Thursday, November 10, 2011

Post-election notes

The country is still covered with billboards, posters, signs hanging at the entrances to town. Along the drive leading into Santa Cruz del Quiché from Chichicastenango, trees along both sides are plastered with posters for the UCN. One wonders about the parties that clearly had enough money to pay someone to put all of those signs up, but didn't get more than one percent of the vote.

The news has been full of stories about the transition. As far as I can see (and I haven't yet looked closely) the appointees of the new government are mostly men and a lot of them are former military. I don't think this comes as much of a surprise.

Political cynicism and opportunism is rampant. The former president of the congress, José Roberto Alejos, along with seven other congresspeople, announced that they were leaving the party under whose banner they were elected (or re-elected), the Union Nacional de Esperanza (UNE), the party of the current president, and that they were going to be independent congresspeople. Even on the music radio station (I've become habituated to listening to the one station that plays mostly U.S. top-40 music; we are all allowed our little idiosyncrasies and this is one of mine), the DJs this morning were criticizing this maneuver. The basic thrust of the DJs' commentary was, If they were going to do this, they should have done it before the election. But instead they were waiting to see which way the wind was blowing and then they abandoned their party.  

People seem to take it for granted that the congress does nothing, and that people are elected to congress for purposes other than serving the people, mostly for personal gain.  

Meanwhile, Christmas decorations are going up. There are tall artificial trees erected in the center of Santa Cruz del Quiché's Parque Central, in front of the Cathedral, and at the Obelisco, in Guatemala City. They are covered with tinsel and metallic ornaments, and the major brewery, Gallo, is sponsoring some events to start the Christmas season. On the other hand, religious groups are putting up billboards saying that Christmas without Jesus is a travesty (I will get the exact wording the next time I pass the billboard on Calzada Roosevelt).

And those on the left, and in the Maya movement (which overlap to a degree) are trying to get their bearings and figure out strategies for surviving and negotiating the next four years. I don't think any of us are very sanguine about what the new government means for, say, the legalization of community radio, or women's rights. Most seem to think that there will be more concessions to transnational mining companies, more ravaging of the environment, more selling off the country's resources, and not much on the positive side. Both parties in the second round said that they would maintain the social programs instituted by the current government -- the "bolsa solidaria" (solidarity bag: a monthly food basket), and Mi Familia Progresa (my family progresses), a cash handout. Both programs have been criticized for just giving handouts and not providing any sustainable means to bring families out of poverty -- which is what they were ostensibly established for. Handing a woman 300 quetzales in cash will help take care of basic needs but it will not make her literate or otherwise give her skills that will allow her to earn a living (I won't say "get a job" since for women in rural areas with many children, and where there are no jobs in the first place, that's not a very reasonable proposition). The bolsa solidaria has been criticized because it consists of giving people staple food items rather than food coupons, which they could use at local stores, thus helping stimulate local economies, and also exercise some independence in choosing what to purchase.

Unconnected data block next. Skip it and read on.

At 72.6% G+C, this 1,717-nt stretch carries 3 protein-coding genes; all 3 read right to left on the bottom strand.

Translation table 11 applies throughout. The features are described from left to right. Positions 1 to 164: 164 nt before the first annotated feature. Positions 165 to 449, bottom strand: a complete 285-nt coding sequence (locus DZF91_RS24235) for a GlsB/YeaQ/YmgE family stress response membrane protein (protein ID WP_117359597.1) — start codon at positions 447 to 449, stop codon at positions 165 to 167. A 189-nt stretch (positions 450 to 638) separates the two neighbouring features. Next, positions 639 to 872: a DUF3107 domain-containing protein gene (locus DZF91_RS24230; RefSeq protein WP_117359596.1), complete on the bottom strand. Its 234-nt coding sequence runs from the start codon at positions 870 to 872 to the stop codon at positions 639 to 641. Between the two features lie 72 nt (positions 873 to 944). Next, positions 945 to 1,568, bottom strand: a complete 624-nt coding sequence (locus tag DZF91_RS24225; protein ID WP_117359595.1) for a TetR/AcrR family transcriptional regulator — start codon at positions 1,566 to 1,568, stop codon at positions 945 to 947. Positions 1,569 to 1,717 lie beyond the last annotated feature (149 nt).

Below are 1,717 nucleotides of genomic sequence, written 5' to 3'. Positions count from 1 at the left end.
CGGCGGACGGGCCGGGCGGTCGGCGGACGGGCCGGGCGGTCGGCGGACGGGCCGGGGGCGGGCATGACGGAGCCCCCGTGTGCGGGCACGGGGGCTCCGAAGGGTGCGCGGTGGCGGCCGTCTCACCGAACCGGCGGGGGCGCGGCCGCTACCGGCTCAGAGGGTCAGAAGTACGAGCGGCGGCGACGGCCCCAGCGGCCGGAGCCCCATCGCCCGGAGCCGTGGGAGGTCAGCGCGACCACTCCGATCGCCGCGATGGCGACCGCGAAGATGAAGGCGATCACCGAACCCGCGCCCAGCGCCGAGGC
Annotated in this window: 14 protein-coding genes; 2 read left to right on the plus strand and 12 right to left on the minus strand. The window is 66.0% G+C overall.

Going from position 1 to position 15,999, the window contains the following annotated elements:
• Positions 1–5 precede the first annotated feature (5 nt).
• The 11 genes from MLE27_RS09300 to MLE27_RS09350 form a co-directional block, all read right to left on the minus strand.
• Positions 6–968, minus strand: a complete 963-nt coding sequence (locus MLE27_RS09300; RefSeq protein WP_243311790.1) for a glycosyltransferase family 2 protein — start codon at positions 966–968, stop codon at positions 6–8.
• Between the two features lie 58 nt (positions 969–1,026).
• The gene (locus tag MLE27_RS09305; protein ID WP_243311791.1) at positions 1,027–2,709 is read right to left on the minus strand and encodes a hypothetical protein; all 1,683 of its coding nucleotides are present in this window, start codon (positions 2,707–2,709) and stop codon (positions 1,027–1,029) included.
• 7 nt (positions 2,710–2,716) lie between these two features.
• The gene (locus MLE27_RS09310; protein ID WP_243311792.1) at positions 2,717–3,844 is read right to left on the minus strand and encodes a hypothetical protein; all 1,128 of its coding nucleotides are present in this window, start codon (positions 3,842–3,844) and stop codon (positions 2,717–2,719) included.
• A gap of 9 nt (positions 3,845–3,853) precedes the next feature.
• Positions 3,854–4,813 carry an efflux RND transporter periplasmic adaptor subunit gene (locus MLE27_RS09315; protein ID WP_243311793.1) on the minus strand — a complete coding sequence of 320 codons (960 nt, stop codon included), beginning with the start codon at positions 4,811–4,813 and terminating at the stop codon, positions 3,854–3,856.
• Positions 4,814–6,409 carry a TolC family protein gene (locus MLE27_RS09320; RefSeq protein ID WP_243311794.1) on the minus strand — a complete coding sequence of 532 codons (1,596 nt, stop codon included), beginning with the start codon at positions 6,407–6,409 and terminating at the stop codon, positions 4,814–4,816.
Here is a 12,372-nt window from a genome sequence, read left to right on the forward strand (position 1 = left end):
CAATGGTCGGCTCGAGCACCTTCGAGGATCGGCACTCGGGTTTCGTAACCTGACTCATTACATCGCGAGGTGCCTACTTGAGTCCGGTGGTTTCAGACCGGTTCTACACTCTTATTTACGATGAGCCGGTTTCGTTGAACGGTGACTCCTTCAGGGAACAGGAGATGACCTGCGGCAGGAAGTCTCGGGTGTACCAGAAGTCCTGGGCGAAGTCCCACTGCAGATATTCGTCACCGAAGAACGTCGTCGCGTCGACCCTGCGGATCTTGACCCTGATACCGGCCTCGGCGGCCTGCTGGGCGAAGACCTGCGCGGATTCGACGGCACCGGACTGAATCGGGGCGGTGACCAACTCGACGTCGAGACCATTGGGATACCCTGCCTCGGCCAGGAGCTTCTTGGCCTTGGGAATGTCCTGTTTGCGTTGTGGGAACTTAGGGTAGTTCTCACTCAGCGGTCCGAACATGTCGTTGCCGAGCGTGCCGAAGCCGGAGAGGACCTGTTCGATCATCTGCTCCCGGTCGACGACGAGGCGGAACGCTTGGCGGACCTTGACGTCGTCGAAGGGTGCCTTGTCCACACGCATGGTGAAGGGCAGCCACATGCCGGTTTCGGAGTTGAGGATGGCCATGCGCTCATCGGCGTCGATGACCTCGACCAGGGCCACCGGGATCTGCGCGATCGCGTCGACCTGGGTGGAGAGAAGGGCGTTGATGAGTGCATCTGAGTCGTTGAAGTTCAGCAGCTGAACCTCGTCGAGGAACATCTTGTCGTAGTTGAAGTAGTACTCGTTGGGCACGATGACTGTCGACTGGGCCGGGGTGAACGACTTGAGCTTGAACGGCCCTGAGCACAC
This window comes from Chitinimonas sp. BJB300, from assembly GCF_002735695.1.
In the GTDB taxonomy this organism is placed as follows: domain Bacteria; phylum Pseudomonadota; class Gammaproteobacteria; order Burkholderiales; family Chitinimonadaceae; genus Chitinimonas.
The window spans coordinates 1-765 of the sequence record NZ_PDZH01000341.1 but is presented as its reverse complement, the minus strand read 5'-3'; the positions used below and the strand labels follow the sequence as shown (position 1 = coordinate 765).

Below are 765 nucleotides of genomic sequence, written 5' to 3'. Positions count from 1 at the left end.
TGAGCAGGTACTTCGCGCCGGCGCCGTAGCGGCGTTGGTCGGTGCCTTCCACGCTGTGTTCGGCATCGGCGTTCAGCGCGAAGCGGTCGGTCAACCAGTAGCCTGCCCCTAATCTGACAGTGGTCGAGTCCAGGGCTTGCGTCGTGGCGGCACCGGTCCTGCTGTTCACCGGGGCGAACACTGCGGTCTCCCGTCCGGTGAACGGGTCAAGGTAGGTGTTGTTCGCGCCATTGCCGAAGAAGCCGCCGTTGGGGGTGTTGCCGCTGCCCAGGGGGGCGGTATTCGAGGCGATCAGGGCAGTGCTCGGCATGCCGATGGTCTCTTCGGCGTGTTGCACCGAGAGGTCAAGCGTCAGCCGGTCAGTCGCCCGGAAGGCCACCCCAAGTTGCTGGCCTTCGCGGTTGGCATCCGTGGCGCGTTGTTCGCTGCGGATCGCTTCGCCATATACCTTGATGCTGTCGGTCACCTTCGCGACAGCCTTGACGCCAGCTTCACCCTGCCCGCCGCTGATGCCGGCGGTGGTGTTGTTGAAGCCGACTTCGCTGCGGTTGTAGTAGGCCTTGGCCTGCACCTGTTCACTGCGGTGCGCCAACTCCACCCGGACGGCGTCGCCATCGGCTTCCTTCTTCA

But beyond that are the larger issues about pushing for policies and laws that do more to protect indigenous communities and also that fully comply with the peace accords. It's been 15 years (or it will be 15 years next month; December is the anniversary) and so much is still up in the air.


  1. The Peace Accords stated directives that had to be complied with, in order to restore the social fabric, bring reparations and increase peace. Almost none of them have taken place and with this government, surely they won't. Dark years ahead, in general. Voters often seem to be their own worse enemy. I mean, this guy did not get where he is all by himself and his opponent Baldizon, who is also a terrible prospect, will most likely be the next president. He looks almost smug in anticipation. Like I said, dark years ahead.

  2. I agree, although the social movements don't seem to have gone away.. not that they were able to mobilize effectively in the election. There are some very small advances that have come with a lot of struggle -- for example, the alcaldía indígena in Chichi has won a legal ruling against Telgua for ownership of the building that Telgua until very recently occupied in Chichi. I'm not posing this as any kind of "silver lining" in what I agree is a very, very dark cloud. Only to say that I am trying not to see the situation as completely hopeless. But for all of us (and people who live here all the time, unlike me, especially), the next four years are going to be a steep uphill climb.